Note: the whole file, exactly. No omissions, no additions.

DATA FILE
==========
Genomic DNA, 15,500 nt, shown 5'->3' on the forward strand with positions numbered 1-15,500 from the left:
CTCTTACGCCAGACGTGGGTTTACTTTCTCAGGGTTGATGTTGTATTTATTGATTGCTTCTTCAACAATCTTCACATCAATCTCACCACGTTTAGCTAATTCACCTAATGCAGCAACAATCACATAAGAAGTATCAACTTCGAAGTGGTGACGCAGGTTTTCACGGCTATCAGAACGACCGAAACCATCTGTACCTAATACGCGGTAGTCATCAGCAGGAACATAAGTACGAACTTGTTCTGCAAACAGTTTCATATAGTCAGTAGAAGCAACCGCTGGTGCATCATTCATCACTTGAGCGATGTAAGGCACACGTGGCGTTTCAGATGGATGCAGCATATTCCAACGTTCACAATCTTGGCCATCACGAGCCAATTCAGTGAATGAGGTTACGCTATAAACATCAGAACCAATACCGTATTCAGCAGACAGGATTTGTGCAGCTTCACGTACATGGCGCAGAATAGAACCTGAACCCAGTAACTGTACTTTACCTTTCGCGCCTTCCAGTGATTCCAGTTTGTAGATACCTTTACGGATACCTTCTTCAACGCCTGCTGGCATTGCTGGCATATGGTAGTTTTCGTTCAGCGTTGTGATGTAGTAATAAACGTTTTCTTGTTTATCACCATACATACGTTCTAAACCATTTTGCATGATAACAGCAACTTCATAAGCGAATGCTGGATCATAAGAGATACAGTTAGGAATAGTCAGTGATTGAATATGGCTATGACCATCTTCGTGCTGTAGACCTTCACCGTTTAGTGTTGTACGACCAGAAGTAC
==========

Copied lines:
Genomic DNA, 15,500 nt, shown 5'->3' on the forward strand with positions numbered 1-15,500 from the left:
CTCTTACGCCAGACGTGGGTTTACTTTCTCAGGGTTGATGTTGTATTTATTGATTGCTTCTTCAACAATCTTCACATCAATCTCACCACGTTTAGCTAATTCACCTAATGCAGCAACAATCACATAAGAAGTATCAACTTCGAAGTGGTGACGCAGGTTTTCACGGCTATCAGAACGACCGAAACCATCTGTACCTAATACGCGGTAGTCATCAGCAGGAACATAAGTACGAACTTGTTCTGCAAACAGTTTCATATAGTCAGTAGAAGCAACCGCTGGTGCATCATTCATCACTTGAGCGATGTAAGGCACACGTGGCGTTTCAGATGGATGCAGCATATTCCAACGTTCACAATCTTGGCCATCACGAGCCAATTCAGTGAATGAGGTTACGCTATAAACATCAGAACCAATACCGTATTCAGCAGACAGGATTTGTGCAGCTTCACGTACATGGCGCAGAATAGAACCTGAACCCAGTAACTGTACTTTACCTTTCGCGCCTTCCAGTGATTCCAGTTTGTAGATACCTTTACGGATACCTTCTTCAACGCCTGCTGGCATTGCTGGCATATGGTAGTTTTCGTTCAGCGTTGTGATGTAGTAATAAACGTTTTCTTGTTTATCACCATACATACGTTCTAAACCATTTTGCATGATAACAGCAACTTCATAAGCGAATGCTGGATCATAAGAGATACAGTTAGGAATAGTCAGTGATTGAATATGGCTATGACCATCTTCGTGCTGTAGACCTTCACCGTTTAGTGTTGTACGACCAGAAGTAC